Looking at this website as a whole, there is substantial reason to find that the site is non-commercial, does not intentionally divert Complainant’s customers, and does not tarnish its marks, bringing the site within paragraph 4(c)(iii) of the Policy.
Second, this site has been used for the same purpose since 2002, all under a domain name that is descriptive of its principal content. While it is now relatively well settled that there is no estoppel defense under the Policy,5 six years’ active use (five years’ active use prior to Complainant’s cease-and-desist letters) may constitute “use . . . [of] the domain name or name corresponding to the domain name in connection with the bona fide offering of goods and services,” and therefore within paragraph 4(c)(i) of the Policy. See Prestige Estates Projects Private Ltd. v. Prestige Avenues Limited, Raja Jupudi, WIPO Case No. D2007-1754.
Given the Panel’s finding in the following section, it is unnecessary to decide whether Complainant has met its burden of proof under paragraph 4(a)(ii) of the Policy. But the circumstances set out above make one thing readily apparent: This is not a clear case of cybersquatting.
C. Registered and Used in Bad Faith
Under paragraph 4(a)(iii) of the Policy Complainant must establish that Respondent registered and used the disputed domain in bad faith. These are separate elements of cybersquatting. Complainant offers no proof that six years ago Respondent registered the disputed domain name with knowledge of Complainant’s marks or an intent to take advantage of those marks, both of which are normally required to establish registration in bad faith.6
Complainant’s first contention on this issue is a reference to United States of America trademark law, that Complainant by virtue of its marks has the exclusive right to their use for privacy-related services. Even assuming – and the site’s content makes it highly doubtful that this is in fact the case – that Respondent intended to use the disputed domain name for competing privacy services in 2002, there is no evidence that Respondent actually knew of Complainant’s marks, and no evidence from which the Panel could infer such knowledge.
Panels under the Policy have rarely employed the doctrine of constructive notice applicable under United States of America trademark law. See WIPO Overview, paragraph 3.4. The occasional exceptions to this Consensus View almost always included other circumstances that strongly suggested actual knowledge: a famous mark, a distinctive mark, a mark not in any way descriptive of the goods or services offered, immediate and obvious competition with the complainant from the domain name owner, typosquatting – in short, other earmarks of cybersquatting.7 There are no such indicators in this case.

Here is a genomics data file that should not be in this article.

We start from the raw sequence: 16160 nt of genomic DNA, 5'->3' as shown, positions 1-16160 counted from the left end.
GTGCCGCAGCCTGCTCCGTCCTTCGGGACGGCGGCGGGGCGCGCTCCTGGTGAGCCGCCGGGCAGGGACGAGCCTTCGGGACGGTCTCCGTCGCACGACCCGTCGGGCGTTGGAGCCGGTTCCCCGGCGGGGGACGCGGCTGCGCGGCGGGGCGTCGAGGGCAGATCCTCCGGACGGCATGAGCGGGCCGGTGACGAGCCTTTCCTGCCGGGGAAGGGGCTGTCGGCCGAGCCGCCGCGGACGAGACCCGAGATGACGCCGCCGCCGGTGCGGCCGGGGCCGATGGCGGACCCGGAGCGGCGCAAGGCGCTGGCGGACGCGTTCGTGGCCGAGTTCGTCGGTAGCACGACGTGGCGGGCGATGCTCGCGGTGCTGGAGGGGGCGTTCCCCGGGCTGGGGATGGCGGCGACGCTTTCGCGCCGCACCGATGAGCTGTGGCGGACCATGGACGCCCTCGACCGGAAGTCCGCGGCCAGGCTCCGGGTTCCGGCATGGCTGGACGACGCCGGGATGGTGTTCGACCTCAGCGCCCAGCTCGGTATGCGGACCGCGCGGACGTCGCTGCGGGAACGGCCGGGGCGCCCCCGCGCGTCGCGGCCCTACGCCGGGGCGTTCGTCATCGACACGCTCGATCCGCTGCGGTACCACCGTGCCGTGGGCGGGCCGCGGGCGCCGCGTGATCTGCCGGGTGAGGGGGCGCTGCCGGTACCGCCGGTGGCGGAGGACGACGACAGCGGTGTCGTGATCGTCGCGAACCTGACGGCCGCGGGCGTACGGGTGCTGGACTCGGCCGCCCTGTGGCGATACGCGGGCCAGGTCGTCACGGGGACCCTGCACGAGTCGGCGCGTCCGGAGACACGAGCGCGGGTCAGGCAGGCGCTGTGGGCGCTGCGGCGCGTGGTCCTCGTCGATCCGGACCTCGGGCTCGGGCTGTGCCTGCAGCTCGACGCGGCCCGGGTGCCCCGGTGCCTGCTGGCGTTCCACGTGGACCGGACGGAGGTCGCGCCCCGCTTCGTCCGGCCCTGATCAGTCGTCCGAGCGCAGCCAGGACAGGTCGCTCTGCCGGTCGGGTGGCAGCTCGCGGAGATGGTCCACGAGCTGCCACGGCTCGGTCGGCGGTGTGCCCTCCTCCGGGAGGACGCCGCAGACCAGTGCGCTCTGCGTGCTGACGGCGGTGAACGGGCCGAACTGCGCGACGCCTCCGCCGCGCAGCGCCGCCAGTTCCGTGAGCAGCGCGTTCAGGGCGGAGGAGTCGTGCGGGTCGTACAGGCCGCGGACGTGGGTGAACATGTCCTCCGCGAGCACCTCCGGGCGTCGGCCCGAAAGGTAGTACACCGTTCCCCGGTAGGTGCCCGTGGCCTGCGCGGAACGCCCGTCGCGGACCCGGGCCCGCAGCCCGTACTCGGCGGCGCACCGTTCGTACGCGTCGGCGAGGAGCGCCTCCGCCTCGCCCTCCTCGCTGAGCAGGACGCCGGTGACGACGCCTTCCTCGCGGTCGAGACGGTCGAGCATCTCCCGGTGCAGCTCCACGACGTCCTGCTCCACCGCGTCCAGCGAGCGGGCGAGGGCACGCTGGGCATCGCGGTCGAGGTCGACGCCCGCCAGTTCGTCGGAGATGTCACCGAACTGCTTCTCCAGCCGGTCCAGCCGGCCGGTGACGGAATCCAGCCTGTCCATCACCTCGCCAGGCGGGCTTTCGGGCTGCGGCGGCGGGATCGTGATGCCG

Complainant next contends that “Respondent is a cyber squatter who has registered the domain name to prevent Complainant from doing so.” While this parrots the language of one of the examples of bad faith, paragraph 4(b)(ii) of the Policy, Complainant omits any mention of a further requirement from that clause: “you have registered the domain name in order to prevent the owner of the trademark or service mark from reflecting the mark in a corresponding domain name, provided that you have engaged in a pattern of such conduct” (emphasis supplied). Complainant offers no proof that Respondent has ever been a party to a Policy proceeding and the Panel’s own research indicates that he has not been.8 There is no demonstrated pattern of cybersquatting.
Complainant has failed to establish that Respondent registered the disputed domain name in bad faith.
It may be, as Complainant alleges, that some or all of Respondent’s use of the disputed domain name constitutes infringement of Complainant’s marks. That is a matter for the national courts, not the Panel. Should Complainant pursue such a claim it will have available to it procedural devices, such as full discovery and cross-examination, not permitted in Policy proceedings, and perhaps a different legal standard.
For all the foregoing reasons, the Complaint is denied.
Richard G. Lyon
Dated: May 16, 2008
1 See, e.g., Ain-Jeem, Inc. v. Barto Enterprises, Inc., Philip Barto, WIPO Case No. D2007-1841.
2 Ads by Google are not always attributable to a site owner, at least in a close case. See Trinity Mirror Plc and MGN Ltd. v. Piranha Holdings, WIPO Case No. D2008-0004.
3 See, e.g., Fundaciˇn Calvin Ayre Foundation v. Erik Deutsch, WIPO Case No. D2007-1947; Asset Loan Co. Pty Ltd v. Gregory Rogers, WIPO Case No. D2006-0300; Gilead Sciences, Inc. v. Kumar Patel, WIPO Case No. D2005-0831. See also WIPO Overview, paragraph 2.4.
4 E.g., Chivas USA Enterprises, LLC, et al. v. Cesar Carbajal, WIPO Case No. D2006-0551.
5 HRB Royalty, Inc. v. Asif Vadaria, WIPO Case No. D2007-1658, and cases cited.
6 Align Technology, Inc v. Web Reg/ Rarenames/ Aligntechnology.Com, WIPO Case No. D2008-0103; Gold Medal Travel Group plc v. Damir Kruzicevic, WIPO Case No. D2007-1902.
7 That is true of the case cited by Complainant in support of a finding of constructive notice, The Sportsman's Guide Inc. v. JoyRide, WIPO Case No. D2003-0153. Other circumstances dictated the panel's finding of bad faith in that case. As noted in the quotation from the Complaint above, the panel there stated "The registration and use of domain names which the Respondent had reason to know were confusingly similar to the Complainant's trademark" (emphasis added).
8 Complainant similarly provides no evidence to support its charge that Respondent "altered" its website's content to avoid a bad faith finding. Even if true this would only support a finding of use in bad faith, not registration in bad faith.